Giving a broad history of his country, Indian Ambassador to Hungary and Bosnia and Herzegovina Malay Mishra lectured on “Contemporary Dimensions of India's Foreign Policy” at CEU's first Ambassadorial Lecture Series event of 2014 on Jan. 21.
Mishra explained that India's overall foreign policy is based on democratic tenets that affect both the residents of India and its “neighborhood.” Internally, India seeks to “safeguard people's interests and their socio-economic development.” Outside the sub-continent, India “champions the cause of the South-South Coop,” or the Global South – mainly Africa, Latin America, and developing Asia – as it is more popularly known.
India was first country within the British Empire to gain independence but not long after, itwas caught between the U.S. and the Soviet Union during the Cold War. India's first prime minister, Jawaharlal Nehru, along with leaders of countries, formed the Non-Aligned Movement (NAM) in 1961 to strengthen relationships between developing nations and avoid being entangled in the Cold War.
Able to temporarily avoid the Cold War, India did engage in the Sino-Indian War with China in 1962. The war over territory shattered Prime Minister Nehru's confidence. “It was a war with no victory for the Indians,” Mishra said. “This was a turning point for India foreign policy.”
The mid-1960s ushered in the era of Nehru's daughter, Prime Minister Indira Gandhi, who
“had to deal with the Cold War powers.” Mishra explained that Gandhi had to ally with the Soviet Union (by way of the Indo-Soviet Treaty of 1971), following the Bangladesh Liberation War of Dec. 1971 and bitter experience with the U.S. support of Pakistan in that conflict. “India then slipped into isolation, as it was viewed as part of the Soviet Camp.” Indian educational systems and infrastructure were largely developed with Soviet support, he said.
The 1980s and 1990s held major change for the nation. Prime Minister Rajiv Gandhi, the son of Indira Gandhi was the first to reopen the Indian embassy in China, after years of non-existent diplomatic relations, following the Sino-Indian War. Importantly, under (Rajiv) Gandhi's leadership, India co-founded SAARC, the South Asian Association for Regional Cooperation, which was the “beginning of India's neighborhood policy.”
Sadly, Rajiv Gandhi was assassinated in 1990, but India's outward-looking foreign policy continued to grow. As the Cold War ended, the era was marked by the opening of the economic system (a shift from Soviet-style state control), liberalization, and reforms. The early 1990s saw India embracing a “Look East Policy,” Mishra said. This “aspirational” foreign policy helped India find a “new voice.” Into the 2000s, there was a conscious shift to multilateralism with participation in major global partnerships like ASEAN, ASEM, and the G-8 (later G-20). Still, India's status doesn't change the problematic internal issues it faces as well as those in neighboring countries like Afghanistan that have been ravaged by war. India also has longstanding tensions with its closest neighbor, Pakistan. “Managing a neighborhood has been India's biggest foreign policy challenge,” Mishra noted. “Our neighborhood is challenging.”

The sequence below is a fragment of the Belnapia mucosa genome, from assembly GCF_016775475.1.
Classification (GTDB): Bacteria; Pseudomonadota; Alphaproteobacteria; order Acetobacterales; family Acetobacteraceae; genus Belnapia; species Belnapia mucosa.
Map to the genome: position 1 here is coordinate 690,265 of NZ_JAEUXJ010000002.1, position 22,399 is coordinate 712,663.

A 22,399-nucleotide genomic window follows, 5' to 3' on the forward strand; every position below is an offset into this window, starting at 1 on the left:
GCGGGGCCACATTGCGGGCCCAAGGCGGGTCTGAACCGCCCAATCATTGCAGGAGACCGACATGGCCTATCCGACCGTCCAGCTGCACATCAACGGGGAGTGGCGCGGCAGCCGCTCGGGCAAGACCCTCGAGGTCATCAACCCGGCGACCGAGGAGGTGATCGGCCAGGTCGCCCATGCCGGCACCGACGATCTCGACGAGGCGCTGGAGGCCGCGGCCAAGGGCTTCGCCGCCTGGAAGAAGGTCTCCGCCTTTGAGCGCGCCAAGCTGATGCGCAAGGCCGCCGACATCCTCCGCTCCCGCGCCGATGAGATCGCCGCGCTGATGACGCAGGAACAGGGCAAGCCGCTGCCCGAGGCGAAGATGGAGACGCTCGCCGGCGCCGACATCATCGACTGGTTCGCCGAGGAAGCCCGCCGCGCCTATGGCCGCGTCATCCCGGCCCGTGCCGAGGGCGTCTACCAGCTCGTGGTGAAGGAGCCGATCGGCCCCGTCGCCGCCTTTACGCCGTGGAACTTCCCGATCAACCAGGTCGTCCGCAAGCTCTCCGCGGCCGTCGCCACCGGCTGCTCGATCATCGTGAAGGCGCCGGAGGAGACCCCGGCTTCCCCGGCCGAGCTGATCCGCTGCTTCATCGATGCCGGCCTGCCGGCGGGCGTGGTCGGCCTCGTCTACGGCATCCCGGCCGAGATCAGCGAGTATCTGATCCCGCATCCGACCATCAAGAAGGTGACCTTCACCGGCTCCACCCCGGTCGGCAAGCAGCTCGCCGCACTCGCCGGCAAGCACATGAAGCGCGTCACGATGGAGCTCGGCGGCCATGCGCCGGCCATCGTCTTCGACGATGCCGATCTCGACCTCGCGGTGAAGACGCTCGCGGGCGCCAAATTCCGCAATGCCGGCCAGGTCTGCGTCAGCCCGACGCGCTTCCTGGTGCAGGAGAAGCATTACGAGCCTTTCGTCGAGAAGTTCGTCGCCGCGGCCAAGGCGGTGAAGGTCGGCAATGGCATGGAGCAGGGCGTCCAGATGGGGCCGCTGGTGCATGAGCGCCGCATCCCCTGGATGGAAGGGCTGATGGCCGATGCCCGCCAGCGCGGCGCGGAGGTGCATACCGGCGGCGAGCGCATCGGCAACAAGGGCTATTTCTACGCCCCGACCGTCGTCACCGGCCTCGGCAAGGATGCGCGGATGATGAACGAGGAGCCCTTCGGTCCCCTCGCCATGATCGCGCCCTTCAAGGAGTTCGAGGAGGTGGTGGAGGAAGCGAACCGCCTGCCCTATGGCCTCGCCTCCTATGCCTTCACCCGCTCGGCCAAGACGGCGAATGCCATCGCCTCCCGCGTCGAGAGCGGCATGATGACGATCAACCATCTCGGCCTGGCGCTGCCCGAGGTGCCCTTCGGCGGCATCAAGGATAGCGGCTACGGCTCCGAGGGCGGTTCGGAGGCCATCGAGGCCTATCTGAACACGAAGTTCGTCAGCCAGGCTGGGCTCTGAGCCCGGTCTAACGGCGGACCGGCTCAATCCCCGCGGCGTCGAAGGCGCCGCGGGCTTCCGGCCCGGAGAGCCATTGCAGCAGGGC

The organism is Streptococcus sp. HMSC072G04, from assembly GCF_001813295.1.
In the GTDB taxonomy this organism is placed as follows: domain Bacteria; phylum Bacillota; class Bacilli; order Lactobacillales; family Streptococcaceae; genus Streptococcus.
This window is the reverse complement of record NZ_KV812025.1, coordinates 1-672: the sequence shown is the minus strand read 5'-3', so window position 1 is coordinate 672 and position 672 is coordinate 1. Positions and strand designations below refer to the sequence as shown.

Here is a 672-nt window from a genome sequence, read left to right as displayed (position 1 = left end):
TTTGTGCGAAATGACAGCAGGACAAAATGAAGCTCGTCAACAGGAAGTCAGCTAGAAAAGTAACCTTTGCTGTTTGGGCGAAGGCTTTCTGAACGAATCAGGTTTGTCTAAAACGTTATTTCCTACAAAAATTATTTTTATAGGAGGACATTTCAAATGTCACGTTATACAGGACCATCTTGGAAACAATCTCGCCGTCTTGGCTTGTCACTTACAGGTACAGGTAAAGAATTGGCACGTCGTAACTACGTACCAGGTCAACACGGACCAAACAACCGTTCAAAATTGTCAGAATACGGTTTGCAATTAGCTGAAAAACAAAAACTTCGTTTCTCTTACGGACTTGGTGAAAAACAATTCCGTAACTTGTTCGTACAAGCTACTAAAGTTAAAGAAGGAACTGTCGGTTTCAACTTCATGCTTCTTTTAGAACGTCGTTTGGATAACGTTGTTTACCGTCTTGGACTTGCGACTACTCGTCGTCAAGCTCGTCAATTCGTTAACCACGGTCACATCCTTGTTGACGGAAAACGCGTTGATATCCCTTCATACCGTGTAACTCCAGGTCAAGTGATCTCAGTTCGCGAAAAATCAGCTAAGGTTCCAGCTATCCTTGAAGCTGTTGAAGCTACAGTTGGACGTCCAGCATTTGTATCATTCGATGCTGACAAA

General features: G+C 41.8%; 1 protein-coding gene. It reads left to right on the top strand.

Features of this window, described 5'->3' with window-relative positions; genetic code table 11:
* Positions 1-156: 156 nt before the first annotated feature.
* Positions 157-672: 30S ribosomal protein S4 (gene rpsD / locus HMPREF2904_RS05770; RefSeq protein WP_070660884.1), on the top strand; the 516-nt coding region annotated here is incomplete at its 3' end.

The late 1990s and 2000s also ushered in the emergence of India's global profile and a major economic boom. Still focusing on relations with nearby countries, today India is also firmly established as one of the major emerging global powers in the so-called BRICS (Brazil, Russia, India, China, and South Africa) alliance. BRICS is the first such partnership to bring China and India together in a closed-group setting and it has produced significant deliverables in a very short span of time that include multilateral banking and investment options, all independent of the U.S. dollar or euro.
“India's growth story is not to be taken for granted,” Mishra said. “Still, India has to earn her place in an extremely complex and multipolar world.”
CEU President and Rector John Shattuck introduced the ambassador and noted CEU's close ties to India, the world's largest democracy. India is in the top 25 countries from which CEU students come and the University has a number of academic partnerships with Indian institutions, including the just-completed €2.37 million EU-funded collaborative research project (7th framework) titled "CORE: Governance and Conflict Resolution: Assessing the socio-economic and political impact of governance initiatives on conflicts in India and Europe." Peter Balazs, the director of CEU's Center for EU Enlargement Studies moderated the discussion.